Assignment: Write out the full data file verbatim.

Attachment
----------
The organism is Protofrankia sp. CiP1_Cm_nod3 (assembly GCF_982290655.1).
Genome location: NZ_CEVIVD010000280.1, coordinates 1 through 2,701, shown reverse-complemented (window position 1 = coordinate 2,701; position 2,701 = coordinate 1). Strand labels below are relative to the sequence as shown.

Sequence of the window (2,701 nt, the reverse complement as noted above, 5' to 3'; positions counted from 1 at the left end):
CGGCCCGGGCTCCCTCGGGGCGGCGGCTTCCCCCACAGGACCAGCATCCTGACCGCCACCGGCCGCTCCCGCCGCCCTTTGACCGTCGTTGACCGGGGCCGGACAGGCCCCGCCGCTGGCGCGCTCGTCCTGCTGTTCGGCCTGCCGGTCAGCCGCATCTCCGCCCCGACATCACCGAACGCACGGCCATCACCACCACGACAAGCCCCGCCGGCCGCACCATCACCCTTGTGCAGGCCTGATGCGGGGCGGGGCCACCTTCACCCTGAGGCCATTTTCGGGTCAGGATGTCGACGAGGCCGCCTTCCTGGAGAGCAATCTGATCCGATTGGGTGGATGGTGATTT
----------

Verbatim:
The organism is Protofrankia sp. CiP1_Cm_nod3 (assembly GCF_982290655.1).
Genome location: NZ_CEVIVD010000280.1, coordinates 1 through 2,701, shown reverse-complemented (window position 1 = coordinate 2,701; position 2,701 = coordinate 1). Strand labels below are relative to the sequence as shown.

Sequence of the window (2,701 nt, the reverse complement as noted above, 5' to 3'; positions counted from 1 at the left end):
CGGCCCGGGCTCCCTCGGGGCGGCGGCTTCCCCCACAGGACCAGCATCCTGACCGCCACCGGCCGCTCCCGCCGCCCTTTGACCGTCGTTGACCGGGGCCGGACAGGCCCCGCCGCTGGCGCGCTCGTCCTGCTGTTCGGCCTGCCGGTCAGCCGCATCTCCGCCCCGACATCACCGAACGCACGGCCATCACCACCACGACAAGCCCCGCCGGCCGCACCATCACCCTTGTGCAGGCCTGATGCGGGGCGGGGCCACCTTCACCCTGAGGCCATTTTCGGGTCAGGATGTCGACGAGGCCGCCTTCCTGGAGAGCAATCTGATCCGATTGGGTGGATGGTGATTT